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Analysis: Rethinking AR-15s for 18-year-olds

But the number of arms being used by Americas on each other is making the free state feel not at all secure.

These are not the shootings — like the racially motivated massacre at a Buffalo supermarket or the senseless killing at an elementary school in Uvalde, Texas — that command news for days on end. They are the daily toll of gun violence Americans are apparently willing to endure for their rights.

The possible new national laws toward which a bipartisan group of senators is inching will not solve the problem. But they could create a standard for red flag laws and improve background checks to keep guns out of the hands of people in crisis or those who shouldn’t have them.

The messaging on gun laws is the key to gun laws

The key to passing those incremental fixes is to convince Republicans that the new laws don’t, in any way, infringe on the Second Amendment.

“We’re not going to do anything that compromises the ability of a law-abiding American to be able to buy a weapon,” Sen. Chris Murphy said on “State of the Union” on Sunday.

The Connecticut Democrat would rather ban assault weapons but realizes he needs support from 10 Republicans in the Senate to get that done.

Some new support for an age limit on buying AR-15s

There are some indications the talks could go further than previously expected.

Democratic Sen. Joe Manchin of West Virginia, a supporter of gun rights, told CNN on Monday that he would support raising the age for buying semi-automatic rifles like an AR-15 to 21. Somehow, current federal law allows 18-year-olds to buy AR-15s, which are technically rifles, but not handguns — although there are loopholes for handguns.

The bipartisan talks do not currently seem to have gotten as far as agreeing to simply raise the age limit.

Republicans must be convinced this is not a state issue

Sen. John Thune of South Dakota, the Republican whip, said Monday that he thinks states should decide if 18- to 21-year-olds can buy semi-automatic rifles, but that there was a larger conversation and one potential idea could be an enhanced waiting period or background check for younger buyers.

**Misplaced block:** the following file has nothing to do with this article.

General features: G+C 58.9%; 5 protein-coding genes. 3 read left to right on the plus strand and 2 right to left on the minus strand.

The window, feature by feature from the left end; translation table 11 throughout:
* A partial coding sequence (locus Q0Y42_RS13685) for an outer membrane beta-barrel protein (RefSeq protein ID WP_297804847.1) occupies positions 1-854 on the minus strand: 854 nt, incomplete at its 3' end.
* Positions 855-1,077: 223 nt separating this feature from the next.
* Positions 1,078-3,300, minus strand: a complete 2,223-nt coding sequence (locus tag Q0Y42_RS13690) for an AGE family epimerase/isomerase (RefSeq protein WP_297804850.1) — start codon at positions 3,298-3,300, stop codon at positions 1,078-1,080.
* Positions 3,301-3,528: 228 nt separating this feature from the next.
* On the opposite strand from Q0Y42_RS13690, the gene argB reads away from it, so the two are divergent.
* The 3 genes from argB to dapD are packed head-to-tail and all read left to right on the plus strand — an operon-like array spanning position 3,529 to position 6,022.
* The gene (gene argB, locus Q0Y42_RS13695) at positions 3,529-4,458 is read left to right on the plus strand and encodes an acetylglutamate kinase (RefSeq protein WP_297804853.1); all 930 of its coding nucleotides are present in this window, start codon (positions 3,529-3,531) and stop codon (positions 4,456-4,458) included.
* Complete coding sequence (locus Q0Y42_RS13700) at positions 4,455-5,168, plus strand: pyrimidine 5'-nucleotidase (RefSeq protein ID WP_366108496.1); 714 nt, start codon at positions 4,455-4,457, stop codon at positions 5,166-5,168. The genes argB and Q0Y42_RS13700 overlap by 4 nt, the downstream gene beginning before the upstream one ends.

Murphy said his talks with Sen. John Cornyn, the Texas Republican, have included that 18-21 population and “doing what is necessary to make sure that we aren’t giving a weapon to anybody that has during their younger years a mental health history, a juvenile record.”

The shooters in both Buffalo and Uvalde could have been flagged.

The bipartisan talks rely on one key thing, Murphy said Sunday: convincing Republicans they won’t pay a political price for passing new legislation. That, he argued, is what allowed Florida Republicans to pass a red flag law after the Parkland high school shooting in 2018.

Republican Sen. Rick Scott of Florida, who signed those gun measures into law when serving as governor, also seemed to oppose new federal efforts to impose age limits on purchases.

“All this stuff ought to be done at the state level,” he said, arguing that laws are more easily changed at that level.

Pushing new restrictions from Texas

Republican political donors in Texas who described themselves as conservative gun owners ran a full-page ad in Sunday’s Dallas Morning News encouraging Cornyn to back a national red flag law and restrict people under 21 from purchasing guns.